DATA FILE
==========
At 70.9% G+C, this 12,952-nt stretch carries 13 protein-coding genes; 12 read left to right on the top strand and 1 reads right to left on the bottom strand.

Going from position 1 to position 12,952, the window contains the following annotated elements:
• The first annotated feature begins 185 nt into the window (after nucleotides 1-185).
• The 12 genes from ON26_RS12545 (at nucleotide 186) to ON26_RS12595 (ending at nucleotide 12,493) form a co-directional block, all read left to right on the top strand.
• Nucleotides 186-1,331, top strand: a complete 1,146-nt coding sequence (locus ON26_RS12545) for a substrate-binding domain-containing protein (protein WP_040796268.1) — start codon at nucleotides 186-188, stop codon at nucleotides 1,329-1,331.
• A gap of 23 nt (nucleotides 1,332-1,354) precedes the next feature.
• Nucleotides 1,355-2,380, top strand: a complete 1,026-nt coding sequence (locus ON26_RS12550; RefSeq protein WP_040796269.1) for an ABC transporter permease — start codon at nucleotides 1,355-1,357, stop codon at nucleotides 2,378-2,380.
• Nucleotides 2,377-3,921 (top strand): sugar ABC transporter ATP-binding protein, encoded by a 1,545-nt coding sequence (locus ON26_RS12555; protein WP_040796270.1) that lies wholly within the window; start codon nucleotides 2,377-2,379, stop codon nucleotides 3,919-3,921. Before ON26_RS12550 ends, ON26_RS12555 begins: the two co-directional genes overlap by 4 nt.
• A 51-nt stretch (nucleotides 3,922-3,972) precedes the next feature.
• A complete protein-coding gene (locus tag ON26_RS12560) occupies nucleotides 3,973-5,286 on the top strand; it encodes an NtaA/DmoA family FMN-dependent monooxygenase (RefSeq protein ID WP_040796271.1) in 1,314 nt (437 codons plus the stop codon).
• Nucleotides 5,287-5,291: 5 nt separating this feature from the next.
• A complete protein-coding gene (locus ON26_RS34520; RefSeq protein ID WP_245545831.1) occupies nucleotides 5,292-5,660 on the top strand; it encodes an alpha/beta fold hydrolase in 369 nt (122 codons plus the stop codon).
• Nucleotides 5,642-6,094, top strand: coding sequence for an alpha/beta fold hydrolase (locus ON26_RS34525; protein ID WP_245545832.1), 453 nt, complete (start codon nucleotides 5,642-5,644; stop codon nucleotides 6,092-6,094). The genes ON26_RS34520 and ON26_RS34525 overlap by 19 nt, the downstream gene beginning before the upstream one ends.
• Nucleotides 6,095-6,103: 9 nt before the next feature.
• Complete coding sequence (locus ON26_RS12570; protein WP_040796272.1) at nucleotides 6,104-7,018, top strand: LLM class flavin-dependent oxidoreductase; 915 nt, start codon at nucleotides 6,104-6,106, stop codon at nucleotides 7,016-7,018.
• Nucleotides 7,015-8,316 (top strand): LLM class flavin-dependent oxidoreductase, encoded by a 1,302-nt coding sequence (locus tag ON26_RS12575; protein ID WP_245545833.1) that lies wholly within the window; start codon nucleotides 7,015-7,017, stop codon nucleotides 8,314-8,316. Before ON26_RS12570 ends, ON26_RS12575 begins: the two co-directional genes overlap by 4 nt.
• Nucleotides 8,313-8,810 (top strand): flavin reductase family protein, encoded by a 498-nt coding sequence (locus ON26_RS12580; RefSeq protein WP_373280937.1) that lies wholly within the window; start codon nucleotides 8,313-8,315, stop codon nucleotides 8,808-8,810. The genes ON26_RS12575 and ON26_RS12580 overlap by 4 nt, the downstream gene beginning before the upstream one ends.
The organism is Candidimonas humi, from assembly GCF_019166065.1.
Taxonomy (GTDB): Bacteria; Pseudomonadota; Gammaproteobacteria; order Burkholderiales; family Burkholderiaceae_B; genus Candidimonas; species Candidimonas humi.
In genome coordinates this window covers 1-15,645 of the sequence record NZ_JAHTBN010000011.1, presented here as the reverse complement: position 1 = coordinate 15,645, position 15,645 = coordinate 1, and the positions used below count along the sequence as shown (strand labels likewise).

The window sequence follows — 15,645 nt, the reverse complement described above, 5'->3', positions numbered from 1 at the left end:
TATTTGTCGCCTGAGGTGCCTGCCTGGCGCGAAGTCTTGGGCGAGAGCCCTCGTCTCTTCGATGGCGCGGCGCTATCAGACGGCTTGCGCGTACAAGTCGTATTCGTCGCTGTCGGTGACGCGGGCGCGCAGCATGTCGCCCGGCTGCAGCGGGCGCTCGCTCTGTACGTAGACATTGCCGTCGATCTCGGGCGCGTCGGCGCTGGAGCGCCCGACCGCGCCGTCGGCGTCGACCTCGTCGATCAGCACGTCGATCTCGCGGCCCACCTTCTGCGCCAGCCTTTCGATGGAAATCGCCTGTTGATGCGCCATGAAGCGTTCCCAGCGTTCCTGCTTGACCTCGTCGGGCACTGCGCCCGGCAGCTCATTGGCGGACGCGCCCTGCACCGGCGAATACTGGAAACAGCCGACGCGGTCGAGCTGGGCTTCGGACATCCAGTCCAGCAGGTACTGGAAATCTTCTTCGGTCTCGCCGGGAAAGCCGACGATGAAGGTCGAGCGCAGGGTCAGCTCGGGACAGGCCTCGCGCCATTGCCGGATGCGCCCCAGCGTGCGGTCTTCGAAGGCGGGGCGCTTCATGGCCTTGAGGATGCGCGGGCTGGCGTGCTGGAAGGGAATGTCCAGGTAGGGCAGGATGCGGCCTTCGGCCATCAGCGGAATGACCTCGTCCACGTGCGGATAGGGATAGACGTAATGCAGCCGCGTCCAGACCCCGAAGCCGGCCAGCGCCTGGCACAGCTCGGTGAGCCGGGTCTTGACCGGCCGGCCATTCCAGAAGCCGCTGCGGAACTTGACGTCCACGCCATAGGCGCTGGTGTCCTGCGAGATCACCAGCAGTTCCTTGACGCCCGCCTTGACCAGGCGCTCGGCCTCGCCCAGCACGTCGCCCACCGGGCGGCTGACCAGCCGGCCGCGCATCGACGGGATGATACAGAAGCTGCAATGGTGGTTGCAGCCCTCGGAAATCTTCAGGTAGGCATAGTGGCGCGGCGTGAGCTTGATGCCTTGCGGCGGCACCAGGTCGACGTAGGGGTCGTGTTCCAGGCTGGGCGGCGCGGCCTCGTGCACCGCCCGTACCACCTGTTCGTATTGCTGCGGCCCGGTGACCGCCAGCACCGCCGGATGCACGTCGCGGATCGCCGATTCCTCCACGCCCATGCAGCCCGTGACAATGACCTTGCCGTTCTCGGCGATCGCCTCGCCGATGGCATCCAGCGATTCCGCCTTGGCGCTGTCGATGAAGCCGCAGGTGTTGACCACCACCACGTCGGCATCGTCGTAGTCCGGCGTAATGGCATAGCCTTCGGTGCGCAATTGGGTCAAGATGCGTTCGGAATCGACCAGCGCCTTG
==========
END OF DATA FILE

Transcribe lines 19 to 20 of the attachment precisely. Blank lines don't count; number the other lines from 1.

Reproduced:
Taxonomy (GTDB): Bacteria; Pseudomonadota; Gammaproteobacteria; order Burkholderiales; family Burkholderiaceae_B; genus Candidimonas; species Candidimonas humi.
In genome coordinates this window covers 1-15,645 of the sequence record NZ_JAHTBN010000011.1, presented here as the reverse complement: position 1 = coordinate 15,645, position 15,645 = coordinate 1, and the positions used below count along the sequence as shown (strand labels likewise).